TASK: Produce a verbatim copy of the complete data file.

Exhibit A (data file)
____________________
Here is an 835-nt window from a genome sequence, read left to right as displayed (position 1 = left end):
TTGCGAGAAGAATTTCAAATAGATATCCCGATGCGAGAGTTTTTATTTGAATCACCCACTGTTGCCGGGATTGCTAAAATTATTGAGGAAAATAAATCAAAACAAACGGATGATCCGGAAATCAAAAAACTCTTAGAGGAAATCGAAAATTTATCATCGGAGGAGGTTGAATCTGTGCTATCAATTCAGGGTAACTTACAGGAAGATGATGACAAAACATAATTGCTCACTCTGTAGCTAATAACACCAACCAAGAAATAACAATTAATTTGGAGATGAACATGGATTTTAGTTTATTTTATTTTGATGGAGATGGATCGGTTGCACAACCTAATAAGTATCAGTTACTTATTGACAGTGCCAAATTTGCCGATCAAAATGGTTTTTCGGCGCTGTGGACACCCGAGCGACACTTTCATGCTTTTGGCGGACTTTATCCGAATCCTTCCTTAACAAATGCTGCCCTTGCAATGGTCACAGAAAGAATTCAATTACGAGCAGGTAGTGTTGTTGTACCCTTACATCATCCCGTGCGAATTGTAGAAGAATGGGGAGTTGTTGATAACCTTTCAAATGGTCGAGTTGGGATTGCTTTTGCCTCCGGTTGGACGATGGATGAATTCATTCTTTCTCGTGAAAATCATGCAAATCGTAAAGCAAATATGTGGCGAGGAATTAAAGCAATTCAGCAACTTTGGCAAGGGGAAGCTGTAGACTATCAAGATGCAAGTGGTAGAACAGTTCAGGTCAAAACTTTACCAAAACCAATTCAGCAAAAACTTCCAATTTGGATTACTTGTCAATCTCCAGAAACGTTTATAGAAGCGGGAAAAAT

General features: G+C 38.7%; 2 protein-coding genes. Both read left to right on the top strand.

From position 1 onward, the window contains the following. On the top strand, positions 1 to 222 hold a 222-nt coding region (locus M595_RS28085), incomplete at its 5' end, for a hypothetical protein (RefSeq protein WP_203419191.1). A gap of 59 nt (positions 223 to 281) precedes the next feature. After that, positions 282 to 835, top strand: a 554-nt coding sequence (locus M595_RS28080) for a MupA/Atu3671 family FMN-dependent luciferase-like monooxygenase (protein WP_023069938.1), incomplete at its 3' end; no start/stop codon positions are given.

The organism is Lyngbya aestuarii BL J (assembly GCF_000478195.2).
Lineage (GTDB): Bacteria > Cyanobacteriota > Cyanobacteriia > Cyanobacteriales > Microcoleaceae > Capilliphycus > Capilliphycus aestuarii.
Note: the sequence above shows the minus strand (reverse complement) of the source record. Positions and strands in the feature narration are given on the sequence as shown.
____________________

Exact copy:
Here is an 835-nt window from a genome sequence, read left to right as displayed (position 1 = left end):
TTGCGAGAAGAATTTCAAATAGATATCCCGATGCGAGAGTTTTTATTTGAATCACCCACTGTTGCCGGGATTGCTAAAATTATTGAGGAAAATAAATCAAAACAAACGGATGATCCGGAAATCAAAAAACTCTTAGAGGAAATCGAAAATTTATCATCGGAGGAGGTTGAATCTGTGCTATCAATTCAGGGTAACTTACAGGAAGATGATGACAAAACATAATTGCTCACTCTGTAGCTAATAACACCAACCAAGAAATAACAATTAATTTGGAGATGAACATGGATTTTAGTTTATTTTATTTTGATGGAGATGGATCGGTTGCACAACCTAATAAGTATCAGTTACTTATTGACAGTGCCAAATTTGCCGATCAAAATGGTTTTTCGGCGCTGTGGACACCCGAGCGACACTTTCATGCTTTTGGCGGACTTTATCCGAATCCTTCCTTAACAAATGCTGCCCTTGCAATGGTCACAGAAAGAATTCAATTACGAGCAGGTAGTGTTGTTGTACCCTTACATCATCCCGTGCGAATTGTAGAAGAATGGGGAGTTGTTGATAACCTTTCAAATGGTCGAGTTGGGATTGCTTTTGCCTCCGGTTGGACGATGGATGAATTCATTCTTTCTCGTGAAAATCATGCAAATCGTAAAGCAAATATGTGGCGAGGAATTAAAGCAATTCAGCAACTTTGGCAAGGGGAAGCTGTAGACTATCAAGATGCAAGTGGTAGAACAGTTCAGGTCAAAACTTTACCAAAACCAATTCAGCAAAAACTTCCAATTTGGATTACTTGTCAATCTCCAGAAACGTTTATAGAAGCGGGAAAAAT

General features: G+C 38.7%; 2 protein-coding genes. Both read left to right on the top strand.

From position 1 onward, the window contains the following. On the top strand, positions 1 to 222 hold a 222-nt coding region (locus M595_RS28085), incomplete at its 5' end, for a hypothetical protein (RefSeq protein WP_203419191.1). A gap of 59 nt (positions 223 to 281) precedes the next feature. After that, positions 282 to 835, top strand: a 554-nt coding sequence (locus M595_RS28080) for a MupA/Atu3671 family FMN-dependent luciferase-like monooxygenase (protein WP_023069938.1), incomplete at its 3' end; no start/stop codon positions are given.

The organism is Lyngbya aestuarii BL J (assembly GCF_000478195.2).
Lineage (GTDB): Bacteria > Cyanobacteriota > Cyanobacteriia > Cyanobacteriales > Microcoleaceae > Capilliphycus > Capilliphycus aestuarii.
Note: the sequence above shows the minus strand (reverse complement) of the source record. Positions and strands in the feature narration are given on the sequence as shown.